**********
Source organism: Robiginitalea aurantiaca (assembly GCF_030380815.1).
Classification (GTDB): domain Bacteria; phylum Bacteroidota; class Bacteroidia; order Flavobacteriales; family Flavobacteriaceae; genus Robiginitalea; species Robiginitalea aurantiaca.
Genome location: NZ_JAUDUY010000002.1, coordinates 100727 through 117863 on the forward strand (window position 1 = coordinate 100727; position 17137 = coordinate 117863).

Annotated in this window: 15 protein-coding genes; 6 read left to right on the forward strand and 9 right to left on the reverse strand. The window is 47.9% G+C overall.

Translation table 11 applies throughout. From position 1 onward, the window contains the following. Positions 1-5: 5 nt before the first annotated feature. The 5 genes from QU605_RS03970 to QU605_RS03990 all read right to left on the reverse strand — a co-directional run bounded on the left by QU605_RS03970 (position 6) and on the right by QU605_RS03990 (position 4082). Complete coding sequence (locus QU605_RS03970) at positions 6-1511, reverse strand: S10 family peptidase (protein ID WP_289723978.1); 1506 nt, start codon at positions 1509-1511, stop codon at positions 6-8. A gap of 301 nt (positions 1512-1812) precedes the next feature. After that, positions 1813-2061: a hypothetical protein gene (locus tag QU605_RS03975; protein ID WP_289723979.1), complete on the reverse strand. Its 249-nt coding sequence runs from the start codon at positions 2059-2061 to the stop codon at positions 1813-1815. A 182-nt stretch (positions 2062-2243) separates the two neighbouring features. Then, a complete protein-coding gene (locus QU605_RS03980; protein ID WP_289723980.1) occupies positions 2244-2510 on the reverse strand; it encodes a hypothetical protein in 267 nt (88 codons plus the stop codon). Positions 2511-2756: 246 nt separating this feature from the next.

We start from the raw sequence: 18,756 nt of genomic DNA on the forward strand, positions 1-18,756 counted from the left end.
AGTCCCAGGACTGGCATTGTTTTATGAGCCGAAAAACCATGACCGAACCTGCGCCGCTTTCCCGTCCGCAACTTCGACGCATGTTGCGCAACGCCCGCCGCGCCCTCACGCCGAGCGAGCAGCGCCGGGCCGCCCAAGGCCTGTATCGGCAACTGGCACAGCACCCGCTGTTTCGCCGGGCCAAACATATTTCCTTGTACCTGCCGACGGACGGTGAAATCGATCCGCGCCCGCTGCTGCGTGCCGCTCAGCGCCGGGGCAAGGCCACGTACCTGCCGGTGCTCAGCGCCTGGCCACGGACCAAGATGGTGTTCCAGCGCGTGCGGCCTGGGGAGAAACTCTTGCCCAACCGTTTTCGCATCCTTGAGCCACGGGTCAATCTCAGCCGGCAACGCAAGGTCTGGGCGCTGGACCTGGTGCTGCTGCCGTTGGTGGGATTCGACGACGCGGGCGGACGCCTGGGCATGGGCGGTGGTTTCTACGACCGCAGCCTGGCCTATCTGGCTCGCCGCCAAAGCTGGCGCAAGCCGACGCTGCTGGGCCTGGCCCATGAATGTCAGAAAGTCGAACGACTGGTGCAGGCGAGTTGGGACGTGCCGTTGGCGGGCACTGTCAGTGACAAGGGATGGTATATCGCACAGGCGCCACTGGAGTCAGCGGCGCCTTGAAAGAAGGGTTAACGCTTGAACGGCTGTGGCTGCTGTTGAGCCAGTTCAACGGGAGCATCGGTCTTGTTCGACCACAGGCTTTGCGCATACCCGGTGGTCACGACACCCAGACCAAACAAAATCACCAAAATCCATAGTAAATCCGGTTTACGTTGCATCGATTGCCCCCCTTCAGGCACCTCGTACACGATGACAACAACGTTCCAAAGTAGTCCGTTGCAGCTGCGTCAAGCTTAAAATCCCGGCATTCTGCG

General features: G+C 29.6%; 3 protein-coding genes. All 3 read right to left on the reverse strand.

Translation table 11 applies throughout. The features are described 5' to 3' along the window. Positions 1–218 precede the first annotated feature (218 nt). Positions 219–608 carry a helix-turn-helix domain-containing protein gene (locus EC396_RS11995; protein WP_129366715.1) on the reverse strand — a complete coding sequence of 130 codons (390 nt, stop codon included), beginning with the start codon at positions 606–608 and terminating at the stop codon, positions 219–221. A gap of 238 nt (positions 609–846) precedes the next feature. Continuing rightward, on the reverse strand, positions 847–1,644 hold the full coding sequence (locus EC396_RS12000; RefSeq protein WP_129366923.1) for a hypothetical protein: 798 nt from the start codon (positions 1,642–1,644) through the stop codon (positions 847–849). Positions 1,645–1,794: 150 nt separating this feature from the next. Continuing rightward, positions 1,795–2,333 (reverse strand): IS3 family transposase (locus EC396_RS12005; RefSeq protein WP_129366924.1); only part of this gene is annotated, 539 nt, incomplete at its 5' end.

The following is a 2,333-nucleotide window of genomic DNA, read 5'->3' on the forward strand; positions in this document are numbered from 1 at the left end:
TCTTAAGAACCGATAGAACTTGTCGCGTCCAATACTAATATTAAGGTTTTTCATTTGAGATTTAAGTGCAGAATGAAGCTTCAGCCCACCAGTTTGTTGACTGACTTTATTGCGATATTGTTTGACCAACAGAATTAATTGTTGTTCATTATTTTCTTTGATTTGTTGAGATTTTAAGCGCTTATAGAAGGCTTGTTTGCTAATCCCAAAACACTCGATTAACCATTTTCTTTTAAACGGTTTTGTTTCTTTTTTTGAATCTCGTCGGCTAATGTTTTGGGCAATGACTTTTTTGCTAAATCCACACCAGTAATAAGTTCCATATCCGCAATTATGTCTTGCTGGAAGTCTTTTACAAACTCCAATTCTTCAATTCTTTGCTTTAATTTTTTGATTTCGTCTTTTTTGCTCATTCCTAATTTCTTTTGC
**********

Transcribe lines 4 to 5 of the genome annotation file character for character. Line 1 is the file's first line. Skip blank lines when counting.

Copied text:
Annotated in this window: 15 protein-coding genes; 6 read left to right on the forward strand and 9 right to left on the reverse strand. The window is 47.9% G+C overall.

Translation table 11 applies throughout. From position 1 onward, the window contains the following. Positions 1-5: 5 nt before the first annotated feature. The 5 genes from QU605_RS03970 to QU605_RS03990 all read right to left on the reverse strand — a co-directional run bounded on the left by QU605_RS03970 (position 6) and on the right by QU605_RS03990 (position 4082). Complete coding sequence (locus QU605_RS03970) at positions 6-1511, reverse strand: S10 family peptidase (protein ID WP_289723978.1); 1506 nt, start codon at positions 1509-1511, stop codon at positions 6-8. A gap of 301 nt (positions 1512-1812) precedes the next feature. After that, positions 1813-2061: a hypothetical protein gene (locus tag QU605_RS03975; protein ID WP_289723979.1), complete on the reverse strand. Its 249-nt coding sequence runs from the start codon at positions 2059-2061 to the stop codon at positions 1813-1815. A 182-nt stretch (positions 2062-2243) separates the two neighbouring features. Then, a complete protein-coding gene (locus QU605_RS03980; protein ID WP_289723980.1) occupies positions 2244-2510 on the reverse strand; it encodes a hypothetical protein in 267 nt (88 codons plus the stop codon). Positions 2511-2756: 246 nt separating this feature from the next.